W3C home > Mailing lists > Public > w3c-rdfcore-wg@w3.org > August 2002

RE: Syntax-level typing (was Re: A data typing proposal)

From: <Patrick.Stickler@nokia.com>
Date: Wed, 7 Aug 2002 10:59:04 +0300
Message-ID: <A03E60B17132A84F9B4BB5EEDE57957B160B64@trebe006.NOE.Nokia.com>
To: <connolly@w3.org>
Cc: <melnik@db.stanford.edu>, <guha@guha.com>, <w3c-rdfcore-wg@w3.org>

> > And it requires no changes to RDF whatsoever. Just use a 
> URI to denote
> > the typed literal which denotes the value in question. Done.
> ... It's critical that these expressions
> act like literals in the model theory. 

EH? They're URI denoted resources. Not literals.

> i.e. you can tell, 
> from the model
> theory, that
>   val:(http://www.w3.org/2001/XMLSchema%23integer)15
> is not equal to
>   val:(http://www.w3.org/2001/XMLSchema%23integer)16

No, you can't. Since two different URIs can denote the same
resource, you can't know at the RDF level whether the above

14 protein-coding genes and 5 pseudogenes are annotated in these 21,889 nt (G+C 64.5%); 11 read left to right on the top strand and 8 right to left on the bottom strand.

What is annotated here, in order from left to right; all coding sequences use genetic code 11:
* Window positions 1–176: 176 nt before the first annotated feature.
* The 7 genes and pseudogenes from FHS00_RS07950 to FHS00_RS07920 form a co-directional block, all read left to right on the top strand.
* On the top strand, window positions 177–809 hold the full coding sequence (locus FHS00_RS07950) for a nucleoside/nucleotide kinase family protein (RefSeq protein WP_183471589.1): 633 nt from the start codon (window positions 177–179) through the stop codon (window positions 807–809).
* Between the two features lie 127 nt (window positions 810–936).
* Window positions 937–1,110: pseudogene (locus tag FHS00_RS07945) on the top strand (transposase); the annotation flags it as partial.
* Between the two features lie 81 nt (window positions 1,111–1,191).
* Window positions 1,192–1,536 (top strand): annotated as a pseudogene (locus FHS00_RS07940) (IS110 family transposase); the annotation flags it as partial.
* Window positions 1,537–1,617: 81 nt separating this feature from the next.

do *not* equate to the same value.

Of course, you can't know that anyway, even if you just had
literals with  an associated datatype.

It may very well be the case that the datatype xsd:integer
maps both 15 and 16 to the very same datatype value.

So even some complex, structured/typed literal in the
graph syntax such as


is not really a "literal" but is as globally unambiguous
as a URI, since that pairing of datatype and lexical 
form identifies one and only one datatype value! And
because it incorporates a URI as part of its structure,
either implicitly or explicitly.

In fact, what is being proposed is a fourth atomic graph 
component, in addition to URIrefs, bnodes, and literals -- which 
is a TDL!!! a Typed Data Literal -- and which unambiguously 
denotes a datatype value.


You simply can't treat literals as global constants. They
are contextual. How may times do we have to go round this
issue before we get past it?!

Received on Wednesday, 7 August 2002 03:59:11 UTC

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